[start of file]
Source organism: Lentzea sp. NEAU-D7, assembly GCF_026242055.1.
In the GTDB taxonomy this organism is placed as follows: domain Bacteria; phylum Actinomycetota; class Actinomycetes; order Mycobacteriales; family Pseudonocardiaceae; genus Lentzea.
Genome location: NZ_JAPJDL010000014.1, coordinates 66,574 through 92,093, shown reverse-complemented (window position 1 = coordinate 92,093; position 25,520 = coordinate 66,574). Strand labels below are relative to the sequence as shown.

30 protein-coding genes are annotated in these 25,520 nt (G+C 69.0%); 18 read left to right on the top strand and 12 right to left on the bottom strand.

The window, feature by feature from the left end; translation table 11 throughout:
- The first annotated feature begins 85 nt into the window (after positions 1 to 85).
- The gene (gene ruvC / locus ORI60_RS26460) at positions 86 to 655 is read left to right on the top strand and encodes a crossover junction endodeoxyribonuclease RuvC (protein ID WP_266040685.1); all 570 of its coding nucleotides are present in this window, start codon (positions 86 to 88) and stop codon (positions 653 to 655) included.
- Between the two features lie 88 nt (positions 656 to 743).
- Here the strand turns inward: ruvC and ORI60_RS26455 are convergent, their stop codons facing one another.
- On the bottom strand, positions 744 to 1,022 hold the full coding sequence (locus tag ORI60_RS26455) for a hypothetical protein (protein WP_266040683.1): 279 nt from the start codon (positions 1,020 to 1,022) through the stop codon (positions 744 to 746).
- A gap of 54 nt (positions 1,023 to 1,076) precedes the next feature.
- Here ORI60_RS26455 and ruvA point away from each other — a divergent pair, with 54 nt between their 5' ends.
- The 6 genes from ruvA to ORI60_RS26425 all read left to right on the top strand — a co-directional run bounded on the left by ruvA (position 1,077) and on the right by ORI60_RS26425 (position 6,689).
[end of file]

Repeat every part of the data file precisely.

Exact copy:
Source organism: Lentzea sp. NEAU-D7, assembly GCF_026242055.1.
In the GTDB taxonomy this organism is placed as follows: domain Bacteria; phylum Actinomycetota; class Actinomycetes; order Mycobacteriales; family Pseudonocardiaceae; genus Lentzea.
Genome location: NZ_JAPJDL010000014.1, coordinates 66,574 through 92,093, shown reverse-complemented (window position 1 = coordinate 92,093; position 25,520 = coordinate 66,574). Strand labels below are relative to the sequence as shown.

30 protein-coding genes are annotated in these 25,520 nt (G+C 69.0%); 18 read left to right on the top strand and 12 right to left on the bottom strand.

The window, feature by feature from the left end; translation table 11 throughout:
- The first annotated feature begins 85 nt into the window (after positions 1 to 85).
- The gene (gene ruvC / locus ORI60_RS26460) at positions 86 to 655 is read left to right on the top strand and encodes a crossover junction endodeoxyribonuclease RuvC (protein ID WP_266040685.1); all 570 of its coding nucleotides are present in this window, start codon (positions 86 to 88) and stop codon (positions 653 to 655) included.
- Between the two features lie 88 nt (positions 656 to 743).
- Here the strand turns inward: ruvC and ORI60_RS26455 are convergent, their stop codons facing one another.
- On the bottom strand, positions 744 to 1,022 hold the full coding sequence (locus tag ORI60_RS26455) for a hypothetical protein (protein WP_266040683.1): 279 nt from the start codon (positions 1,020 to 1,022) through the stop codon (positions 744 to 746).
- A gap of 54 nt (positions 1,023 to 1,076) precedes the next feature.
- Here ORI60_RS26455 and ruvA point away from each other — a divergent pair, with 54 nt between their 5' ends.
- The 6 genes from ruvA to ORI60_RS26425 all read left to right on the top strand — a co-directional run bounded on the left by ruvA (position 1,077) and on the right by ORI60_RS26425 (position 6,689).